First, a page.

Major raids have been carried out in Kerala and Nagaland, with nearly 15,600 kilograms and Rs 10 lakh worth of formalin-laced fish being seized from the two states respectively. Formalin is the chemical used to preserve bodies and prevent its decay in mortuaries. The widespread use of the deadly chemical nowadays in the preservation of fish, fruit, and other food items is posing a great threat to public health.
Formalin-laced fish seized in Kerala
Since 24 June, at least 6,000 kilograms of fish preserved in toxic chemical 'formalin', were seized at the border check post in northern Palakkad district in Kerala, and 9,600 kilograms seized at the check post in Kollam district in the state.
The Kerala food safety department officials foiled an attempt to ferry the chemical-mixed fish from Andhra Pradesh during a raid carried out in the Palakkad district as part of the 'Operation Sagar Rani,' a drive launched in May to ensure safety and hygiene at fish handling and distribution centres, reported The Hindu.
As many as 6,000 kilograms of prawns, brought in 45 lorries, were found mixed with formalin, officials said.
The week before, 12,000 kilograms of toxic fish, containing formalin, were confiscated during raids in the state.
The complete fish load was sent to the chemical laboratory in Ernakulam district for further examination, they said. A 15-member team of food safety officials from Kozhikode, Ernakulam, and Palakkad, led by joint food safety commissioner, carried out the raid.
The crackdown on the carcinogenic chemical being used for preserving fish in the state continued with a raid on 25 June at the border check post of Arayankavu in Kollam district.
Nearly 9,600 kilograms were seized when officials from the state food safety department intercepted a cargo carrying formalin-laced fish from Tuticorin in neighbouring Tamil Nadu, at the check post, a release said on 26 June.
The fish that arrived in two vehicles included 7,000 kilograms of prawns and 2,600 kilograms of other species.
A total of 21,600 kilograms of fish with formalin has been seized after the launch of the operation, in Kerala so far.
According to a Kerala food safety official, the presence of formalin was detected during the preliminary examination carried out using paper strips, developed by the Central Institute of Fisheries Technology.
Assistant food safety commissioner AK Mini said, “The department has decided to step up the vigil and conduct random tests at fish markets to look out for chemical mixed fish." She further added that the department has appealed to the state government to allow refrigerated fish trucks only, reported Financial Express.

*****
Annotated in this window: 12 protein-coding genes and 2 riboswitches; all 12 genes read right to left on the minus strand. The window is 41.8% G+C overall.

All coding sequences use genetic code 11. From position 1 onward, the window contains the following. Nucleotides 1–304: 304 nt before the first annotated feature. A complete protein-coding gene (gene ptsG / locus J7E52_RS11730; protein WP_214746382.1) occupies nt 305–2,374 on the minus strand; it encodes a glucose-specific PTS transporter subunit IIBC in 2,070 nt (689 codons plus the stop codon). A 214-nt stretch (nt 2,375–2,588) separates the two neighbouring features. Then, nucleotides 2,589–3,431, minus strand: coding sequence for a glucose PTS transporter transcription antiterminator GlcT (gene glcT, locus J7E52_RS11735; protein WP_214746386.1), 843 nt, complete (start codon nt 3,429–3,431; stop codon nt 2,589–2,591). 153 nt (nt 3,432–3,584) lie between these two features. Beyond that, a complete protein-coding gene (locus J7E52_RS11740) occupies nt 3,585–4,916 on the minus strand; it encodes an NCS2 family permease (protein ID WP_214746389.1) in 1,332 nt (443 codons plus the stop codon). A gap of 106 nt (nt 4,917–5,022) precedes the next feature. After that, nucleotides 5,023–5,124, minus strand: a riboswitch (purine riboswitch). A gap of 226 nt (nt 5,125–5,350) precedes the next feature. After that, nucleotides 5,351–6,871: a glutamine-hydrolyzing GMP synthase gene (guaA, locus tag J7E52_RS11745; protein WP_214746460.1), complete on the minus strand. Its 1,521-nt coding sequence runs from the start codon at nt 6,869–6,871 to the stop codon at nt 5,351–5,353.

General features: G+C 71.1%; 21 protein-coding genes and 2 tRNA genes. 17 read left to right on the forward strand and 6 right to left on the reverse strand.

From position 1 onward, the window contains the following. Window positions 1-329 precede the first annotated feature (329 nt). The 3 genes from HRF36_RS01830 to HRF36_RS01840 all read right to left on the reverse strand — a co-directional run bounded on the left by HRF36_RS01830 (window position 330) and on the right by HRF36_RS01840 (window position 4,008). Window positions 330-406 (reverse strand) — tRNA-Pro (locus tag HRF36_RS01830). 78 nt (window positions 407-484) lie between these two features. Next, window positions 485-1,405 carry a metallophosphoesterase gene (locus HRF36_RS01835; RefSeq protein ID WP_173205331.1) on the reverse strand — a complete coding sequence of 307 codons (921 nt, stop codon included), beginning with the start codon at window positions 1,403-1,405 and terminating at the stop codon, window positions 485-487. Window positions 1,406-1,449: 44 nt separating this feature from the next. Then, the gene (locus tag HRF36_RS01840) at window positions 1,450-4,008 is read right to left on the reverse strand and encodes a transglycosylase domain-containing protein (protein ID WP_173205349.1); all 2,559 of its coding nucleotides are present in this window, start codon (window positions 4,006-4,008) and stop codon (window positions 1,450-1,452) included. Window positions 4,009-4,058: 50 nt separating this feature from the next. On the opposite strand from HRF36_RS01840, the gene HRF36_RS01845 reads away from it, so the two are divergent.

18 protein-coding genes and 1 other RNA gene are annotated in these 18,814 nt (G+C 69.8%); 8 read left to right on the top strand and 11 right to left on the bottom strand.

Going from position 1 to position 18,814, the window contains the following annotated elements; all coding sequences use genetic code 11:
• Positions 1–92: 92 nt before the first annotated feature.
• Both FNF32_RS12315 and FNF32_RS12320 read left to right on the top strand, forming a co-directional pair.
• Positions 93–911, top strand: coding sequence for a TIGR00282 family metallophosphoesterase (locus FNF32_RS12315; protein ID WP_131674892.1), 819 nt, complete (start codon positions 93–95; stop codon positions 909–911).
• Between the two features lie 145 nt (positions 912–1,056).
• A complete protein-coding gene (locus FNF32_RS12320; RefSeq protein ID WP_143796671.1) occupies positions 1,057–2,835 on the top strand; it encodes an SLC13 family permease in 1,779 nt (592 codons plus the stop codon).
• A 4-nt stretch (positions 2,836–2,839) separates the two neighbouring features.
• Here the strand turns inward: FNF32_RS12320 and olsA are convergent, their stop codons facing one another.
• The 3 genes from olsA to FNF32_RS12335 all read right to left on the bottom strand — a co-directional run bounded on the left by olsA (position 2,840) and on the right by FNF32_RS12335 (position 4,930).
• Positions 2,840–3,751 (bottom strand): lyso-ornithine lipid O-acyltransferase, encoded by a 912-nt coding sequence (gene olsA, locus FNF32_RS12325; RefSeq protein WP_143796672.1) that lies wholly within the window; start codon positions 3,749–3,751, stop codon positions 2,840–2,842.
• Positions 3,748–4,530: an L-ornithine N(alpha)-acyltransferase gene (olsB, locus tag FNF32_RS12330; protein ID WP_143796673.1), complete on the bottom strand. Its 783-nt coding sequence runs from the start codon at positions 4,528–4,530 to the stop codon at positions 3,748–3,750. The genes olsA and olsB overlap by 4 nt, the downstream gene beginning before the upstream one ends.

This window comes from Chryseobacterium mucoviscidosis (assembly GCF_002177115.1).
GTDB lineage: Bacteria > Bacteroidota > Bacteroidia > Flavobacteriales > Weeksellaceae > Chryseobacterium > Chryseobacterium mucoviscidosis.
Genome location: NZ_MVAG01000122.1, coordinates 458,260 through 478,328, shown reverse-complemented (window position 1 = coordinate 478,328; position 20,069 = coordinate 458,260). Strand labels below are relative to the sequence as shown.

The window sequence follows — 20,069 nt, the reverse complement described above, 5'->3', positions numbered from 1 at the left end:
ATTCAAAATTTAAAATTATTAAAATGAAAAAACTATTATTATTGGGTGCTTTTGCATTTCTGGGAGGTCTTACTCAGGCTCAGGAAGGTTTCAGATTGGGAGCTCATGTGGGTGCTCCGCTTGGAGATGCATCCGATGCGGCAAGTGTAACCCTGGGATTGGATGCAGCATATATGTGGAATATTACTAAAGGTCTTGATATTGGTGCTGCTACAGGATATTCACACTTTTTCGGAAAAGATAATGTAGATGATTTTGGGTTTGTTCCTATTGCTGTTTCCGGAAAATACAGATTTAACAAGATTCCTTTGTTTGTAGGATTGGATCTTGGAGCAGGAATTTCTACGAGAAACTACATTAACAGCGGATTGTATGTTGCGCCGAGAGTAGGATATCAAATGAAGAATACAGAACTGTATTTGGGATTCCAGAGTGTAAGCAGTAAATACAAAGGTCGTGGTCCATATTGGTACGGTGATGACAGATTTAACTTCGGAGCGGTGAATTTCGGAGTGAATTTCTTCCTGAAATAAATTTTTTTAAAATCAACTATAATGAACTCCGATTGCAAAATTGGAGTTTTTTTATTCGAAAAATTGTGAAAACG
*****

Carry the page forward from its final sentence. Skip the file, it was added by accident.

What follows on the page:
According to the same report, tests conducted in the Central Institute of Fisheries Technology in Kochi found that a kilogram of fish contained 63.9 mg of formalin. A health expert, Mathew Thomas said, “Formalin poses serious health hazards. It triggers a metabolic process and produces toxins, once inside the body. While cooking, its toxicity never gets spoiled.”
Formalin-laced fish seized in Nagaland
Following suit with Kerala, days after a notification was issued in Nagaland prohibiting the sale of fish products preserved with formalin, on 25 June the Kohima district administration seized such products treated with preservatives, from four vehicles, worth about Rs 10 lakh.
In Kohima, officials from the district administration, Municipal Council, and Health and Family Welfare intercepted four vehicles transporting the fresh fish products and seized the
four-wheelers, the police said on 26 June.
On testing, the fish products were found to have been treated with formalin, the police said.
The drivers of the four vehicles along with the seized fish products were handed over to South Police Station in Kohima. The fish products were disposed at the KMC dumping site in the presence of the Food Safety Commissioner-cum-Commissioner and Secretary Himato Zhimomi.
Zhimomi on 22 June had prohibited the storage, distribution, and sale of fresh fish products treated with formalin or other forms of preservatives in the state for a period of three months or till corrective measures were taken.
Crustaceans such as crab, lobsters, and prawns were included among the fresh fish products in the notification. Zhimomi had said that a fine of Rs 10 lakh with imprisonment under relevant sections of the Food Safety and Standards Act, 2006 would be imposed on those found violating the order.
With inputs from PTI
Updated Date: Jun 26, 2018 18:01 PM